Léon Heuzey (1831 – 1922) was a noted French archaeologist and historian.
In 1855 Heuzey came to Greece as a member of the École française d'Athènes, and for the next two years traveled extensively in Macedonia and Akarnania. The record he kept of his journey, "Le Mont Olympe et l'Acarnanie", was published in Paris in 1860. On this expedition he realised the importance of the site of present-day Vergina. He began excavations there in 1861, later extending his archaeological ventures to Philippi, western Macedonia, Illyria and Thessaly.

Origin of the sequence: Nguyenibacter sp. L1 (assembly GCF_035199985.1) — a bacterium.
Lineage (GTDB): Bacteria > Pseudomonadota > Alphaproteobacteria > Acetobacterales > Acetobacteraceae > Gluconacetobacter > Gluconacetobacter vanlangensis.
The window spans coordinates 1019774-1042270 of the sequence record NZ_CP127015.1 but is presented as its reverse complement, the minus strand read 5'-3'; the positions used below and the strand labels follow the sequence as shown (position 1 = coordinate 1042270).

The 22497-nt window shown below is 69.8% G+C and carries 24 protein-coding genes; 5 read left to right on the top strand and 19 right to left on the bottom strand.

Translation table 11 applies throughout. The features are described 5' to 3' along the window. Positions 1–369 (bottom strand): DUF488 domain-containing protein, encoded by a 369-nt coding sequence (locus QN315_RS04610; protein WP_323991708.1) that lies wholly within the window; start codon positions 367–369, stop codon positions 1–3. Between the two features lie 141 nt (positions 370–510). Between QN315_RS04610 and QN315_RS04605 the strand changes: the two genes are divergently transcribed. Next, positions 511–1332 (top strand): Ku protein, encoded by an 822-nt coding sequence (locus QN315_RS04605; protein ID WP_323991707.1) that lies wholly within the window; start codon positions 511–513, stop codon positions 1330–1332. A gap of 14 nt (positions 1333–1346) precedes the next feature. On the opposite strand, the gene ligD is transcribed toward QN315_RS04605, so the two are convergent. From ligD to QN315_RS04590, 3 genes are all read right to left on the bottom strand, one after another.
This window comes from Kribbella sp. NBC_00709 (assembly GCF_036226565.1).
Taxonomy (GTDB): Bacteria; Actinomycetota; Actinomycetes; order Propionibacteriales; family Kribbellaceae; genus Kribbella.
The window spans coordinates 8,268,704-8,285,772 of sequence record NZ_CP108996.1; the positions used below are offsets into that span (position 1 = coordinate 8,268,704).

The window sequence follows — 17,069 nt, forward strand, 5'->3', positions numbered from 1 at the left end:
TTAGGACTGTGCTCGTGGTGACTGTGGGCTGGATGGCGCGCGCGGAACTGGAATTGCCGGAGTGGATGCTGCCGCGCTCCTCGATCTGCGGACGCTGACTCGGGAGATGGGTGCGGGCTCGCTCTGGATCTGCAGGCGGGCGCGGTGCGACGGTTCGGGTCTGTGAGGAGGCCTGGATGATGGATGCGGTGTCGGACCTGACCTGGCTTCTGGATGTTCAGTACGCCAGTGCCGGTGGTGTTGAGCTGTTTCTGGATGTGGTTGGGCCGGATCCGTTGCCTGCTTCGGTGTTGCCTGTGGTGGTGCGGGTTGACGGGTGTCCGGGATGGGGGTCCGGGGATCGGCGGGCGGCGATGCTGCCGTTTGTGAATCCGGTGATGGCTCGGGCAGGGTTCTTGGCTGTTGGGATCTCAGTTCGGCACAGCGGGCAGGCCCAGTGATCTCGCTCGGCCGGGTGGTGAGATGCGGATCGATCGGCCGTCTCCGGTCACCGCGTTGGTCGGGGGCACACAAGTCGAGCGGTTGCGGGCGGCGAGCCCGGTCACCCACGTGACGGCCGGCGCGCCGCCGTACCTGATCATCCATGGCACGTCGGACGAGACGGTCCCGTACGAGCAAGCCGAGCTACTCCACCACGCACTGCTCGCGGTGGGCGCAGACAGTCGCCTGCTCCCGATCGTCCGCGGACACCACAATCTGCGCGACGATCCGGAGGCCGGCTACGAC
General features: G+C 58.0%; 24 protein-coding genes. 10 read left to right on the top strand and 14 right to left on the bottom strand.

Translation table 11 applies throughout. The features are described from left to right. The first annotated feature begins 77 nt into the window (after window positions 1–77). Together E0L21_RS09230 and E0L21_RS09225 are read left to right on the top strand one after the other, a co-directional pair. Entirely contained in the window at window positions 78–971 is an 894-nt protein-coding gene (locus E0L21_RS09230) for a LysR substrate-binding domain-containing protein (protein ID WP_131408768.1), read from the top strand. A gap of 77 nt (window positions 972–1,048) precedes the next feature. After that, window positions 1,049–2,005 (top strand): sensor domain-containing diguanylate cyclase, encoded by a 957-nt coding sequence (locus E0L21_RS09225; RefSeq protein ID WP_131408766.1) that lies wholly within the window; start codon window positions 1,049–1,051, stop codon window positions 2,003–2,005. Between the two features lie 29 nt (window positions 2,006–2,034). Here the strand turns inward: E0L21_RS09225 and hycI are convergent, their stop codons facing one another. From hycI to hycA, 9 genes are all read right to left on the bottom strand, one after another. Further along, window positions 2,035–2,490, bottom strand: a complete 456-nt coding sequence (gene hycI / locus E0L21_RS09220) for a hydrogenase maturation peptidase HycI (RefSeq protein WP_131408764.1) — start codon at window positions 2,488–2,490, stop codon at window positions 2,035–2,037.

He discovered many sites of considerable importance, including Dion, at the foot of Mount Olympus. In Thessaly, he found the stele of Pharsalos. In 1893 he discovered the site of Delphi, which led to its excavation and appreciation of its significance. He was also an expert on historic costumes of the Ancient Greek, Byzantine, Egyptian and Roman eras and author of "Histoire du costume antique d'après des études sur le modèle vivant". Another title of his books is "Mythes chaldéens".